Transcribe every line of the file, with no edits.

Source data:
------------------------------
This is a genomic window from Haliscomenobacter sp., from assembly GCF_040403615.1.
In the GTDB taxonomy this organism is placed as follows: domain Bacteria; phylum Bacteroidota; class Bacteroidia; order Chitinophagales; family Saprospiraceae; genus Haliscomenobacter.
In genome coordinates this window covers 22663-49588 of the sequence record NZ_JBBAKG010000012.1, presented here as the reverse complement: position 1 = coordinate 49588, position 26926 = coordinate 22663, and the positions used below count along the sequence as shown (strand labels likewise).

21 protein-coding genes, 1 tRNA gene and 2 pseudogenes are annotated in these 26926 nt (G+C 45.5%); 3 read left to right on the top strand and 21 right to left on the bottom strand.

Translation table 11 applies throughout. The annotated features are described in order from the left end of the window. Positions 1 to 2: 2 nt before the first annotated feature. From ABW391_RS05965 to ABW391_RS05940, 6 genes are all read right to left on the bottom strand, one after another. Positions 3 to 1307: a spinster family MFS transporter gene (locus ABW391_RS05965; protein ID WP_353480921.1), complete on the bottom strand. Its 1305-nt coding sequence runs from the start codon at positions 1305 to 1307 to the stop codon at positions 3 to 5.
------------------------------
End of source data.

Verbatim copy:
This is a genomic window from Haliscomenobacter sp., from assembly GCF_040403615.1.
In the GTDB taxonomy this organism is placed as follows: domain Bacteria; phylum Bacteroidota; class Bacteroidia; order Chitinophagales; family Saprospiraceae; genus Haliscomenobacter.
In genome coordinates this window covers 22663-49588 of the sequence record NZ_JBBAKG010000012.1, presented here as the reverse complement: position 1 = coordinate 49588, position 26926 = coordinate 22663, and the positions used below count along the sequence as shown (strand labels likewise).

21 protein-coding genes, 1 tRNA gene and 2 pseudogenes are annotated in these 26926 nt (G+C 45.5%); 3 read left to right on the top strand and 21 right to left on the bottom strand.

Translation table 11 applies throughout. The annotated features are described in order from the left end of the window. Positions 1 to 2: 2 nt before the first annotated feature. From ABW391_RS05965 to ABW391_RS05940, 6 genes are all read right to left on the bottom strand, one after another. Positions 3 to 1307: a spinster family MFS transporter gene (locus ABW391_RS05965; protein ID WP_353480921.1), complete on the bottom strand. Its 1305-nt coding sequence runs from the start codon at positions 1305 to 1307 to the stop codon at positions 3 to 5.